The Macintel Analysis

Today, as speculated all over the web, Steve Jobs announced at WWDC that Apple is going to do the ultimate switch from the PowerPC processors that have been the sould of the Macintosh for a decade to x86 Intel processors.
This was a huge surprise to Apple observers around the world (myself included)… after all, if iTunes for Windows meant Hell froze, then this must surely be the Apocalypse.

Or is it?

Let me analyze some points related to this announcement. Feel free to agree, disagree, correct me or simply point out what a moron I am in the comments section.

The Mac will no longer be the Mac

Wrong. The MacIntel will look and act just like a Mac. It’s Mac OS X that makes the Mac be a Mac. If it’s using a PowerPC chip, a small Difference Engine or a hamster in a wheel, no one should care, as long as it runs Mac OS X well.

Everybody else is going PPC!

There has been lots of excitement around PPC lately, with Sony, Nintendo and (OMG) Microsoft all announcing that their next-generation videogame consoles will use PPC chips. The (mytical) Cell processor developed by IBM, Sony and Toshiba is PPC. So if the future is so bright, why is Apple going x86? Now of all times!
Well, the Cell, the Xenon and the Revolution’s processor are all PPC and they are Multimedia Monsters. That does not mean that they will be suitable for general-purpose computing. This article on Ars Technica takes a look at the Xenon CPU. They think there may not be that much horse-power for physics and AI in there after all.
Freescale (formerly Motorola) makes the G4 and they are not getting any faster. At least not quickly enough. They care about embedded and super-low power consumption stuff for other markets, not personal computers.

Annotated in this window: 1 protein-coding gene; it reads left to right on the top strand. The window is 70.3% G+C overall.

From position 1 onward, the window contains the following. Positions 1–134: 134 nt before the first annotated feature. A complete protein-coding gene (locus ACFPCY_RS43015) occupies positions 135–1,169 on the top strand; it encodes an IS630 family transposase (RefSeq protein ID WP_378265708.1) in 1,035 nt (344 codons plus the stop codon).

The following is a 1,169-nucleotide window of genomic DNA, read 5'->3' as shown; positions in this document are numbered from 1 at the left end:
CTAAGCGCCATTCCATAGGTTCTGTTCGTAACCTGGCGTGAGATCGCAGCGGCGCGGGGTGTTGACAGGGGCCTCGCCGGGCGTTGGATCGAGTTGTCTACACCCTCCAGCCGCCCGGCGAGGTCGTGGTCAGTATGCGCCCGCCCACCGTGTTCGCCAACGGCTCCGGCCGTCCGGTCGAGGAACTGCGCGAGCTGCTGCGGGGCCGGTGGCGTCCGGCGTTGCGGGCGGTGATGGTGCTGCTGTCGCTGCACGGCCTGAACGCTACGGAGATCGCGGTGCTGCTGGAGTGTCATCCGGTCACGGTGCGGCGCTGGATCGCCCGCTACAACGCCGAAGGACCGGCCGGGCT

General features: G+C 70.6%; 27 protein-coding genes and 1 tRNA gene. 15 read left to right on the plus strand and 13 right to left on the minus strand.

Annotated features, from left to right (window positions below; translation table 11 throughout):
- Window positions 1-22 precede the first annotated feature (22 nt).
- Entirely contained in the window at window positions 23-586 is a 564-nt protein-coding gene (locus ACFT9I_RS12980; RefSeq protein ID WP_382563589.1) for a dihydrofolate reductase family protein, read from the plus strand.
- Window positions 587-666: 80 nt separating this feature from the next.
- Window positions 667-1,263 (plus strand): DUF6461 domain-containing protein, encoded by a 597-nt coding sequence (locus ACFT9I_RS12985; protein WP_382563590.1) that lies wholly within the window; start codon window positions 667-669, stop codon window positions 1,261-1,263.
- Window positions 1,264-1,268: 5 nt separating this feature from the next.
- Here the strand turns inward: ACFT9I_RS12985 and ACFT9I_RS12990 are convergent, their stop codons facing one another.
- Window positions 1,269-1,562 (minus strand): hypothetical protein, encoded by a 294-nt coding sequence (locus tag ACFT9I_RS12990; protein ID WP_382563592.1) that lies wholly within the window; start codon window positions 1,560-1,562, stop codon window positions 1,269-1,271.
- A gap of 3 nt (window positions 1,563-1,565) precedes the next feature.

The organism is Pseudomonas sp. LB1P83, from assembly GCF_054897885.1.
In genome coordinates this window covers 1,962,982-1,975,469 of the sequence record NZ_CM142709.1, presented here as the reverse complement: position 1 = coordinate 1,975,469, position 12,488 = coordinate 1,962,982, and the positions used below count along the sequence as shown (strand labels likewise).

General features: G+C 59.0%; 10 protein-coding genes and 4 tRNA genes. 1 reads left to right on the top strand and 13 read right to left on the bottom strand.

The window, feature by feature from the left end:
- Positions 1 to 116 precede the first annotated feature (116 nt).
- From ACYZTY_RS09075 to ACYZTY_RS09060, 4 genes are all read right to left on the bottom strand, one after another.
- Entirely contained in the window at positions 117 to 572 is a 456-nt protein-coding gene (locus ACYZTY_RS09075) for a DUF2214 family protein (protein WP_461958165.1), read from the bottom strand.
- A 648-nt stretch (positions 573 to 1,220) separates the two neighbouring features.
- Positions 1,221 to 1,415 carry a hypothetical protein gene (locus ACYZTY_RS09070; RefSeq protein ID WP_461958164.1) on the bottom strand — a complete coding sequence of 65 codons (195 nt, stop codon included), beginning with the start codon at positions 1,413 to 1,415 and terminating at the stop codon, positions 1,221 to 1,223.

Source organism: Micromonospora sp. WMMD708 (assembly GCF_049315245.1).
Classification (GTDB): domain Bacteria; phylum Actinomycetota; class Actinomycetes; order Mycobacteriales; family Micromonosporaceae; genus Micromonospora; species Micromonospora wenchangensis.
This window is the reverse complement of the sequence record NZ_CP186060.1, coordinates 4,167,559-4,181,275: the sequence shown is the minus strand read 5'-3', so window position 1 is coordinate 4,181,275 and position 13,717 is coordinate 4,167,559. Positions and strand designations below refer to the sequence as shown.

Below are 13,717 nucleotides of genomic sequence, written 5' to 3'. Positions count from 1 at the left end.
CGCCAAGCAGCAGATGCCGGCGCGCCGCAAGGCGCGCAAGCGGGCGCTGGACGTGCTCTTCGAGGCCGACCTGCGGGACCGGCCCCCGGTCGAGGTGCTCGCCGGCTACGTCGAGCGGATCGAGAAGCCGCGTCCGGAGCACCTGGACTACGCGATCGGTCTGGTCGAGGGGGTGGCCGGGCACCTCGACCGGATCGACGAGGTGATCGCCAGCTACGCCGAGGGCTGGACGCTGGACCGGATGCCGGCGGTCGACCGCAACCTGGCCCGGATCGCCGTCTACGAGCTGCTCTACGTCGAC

IBM makes the G5 and they are not getting any faster… or at least not as fast as promised. It seems like these days they care more about their own big-iron servers and the console market and not processors for personal computers. The three consoles will sell, combined, many many many more processors than Apple will. Their R&D budget is better spent where the returns will be greater, and IBM thinks it’s in the videogame market.

Intel inside

Unlike Freescale and IBM, Intel’s main income comes from personal computer chips. They have very fierce competition. And they have remained competitive, even against incredible engineering efforts by AMD and the cool technology of Transmeta (RIP). One thing is for sure with Intel… they will keep making chips for the desktop and laptop computer market. They will invest heavily or they will die. It is this kind of commitment that Apple needs and can’t get from neither IBM nor Freescale.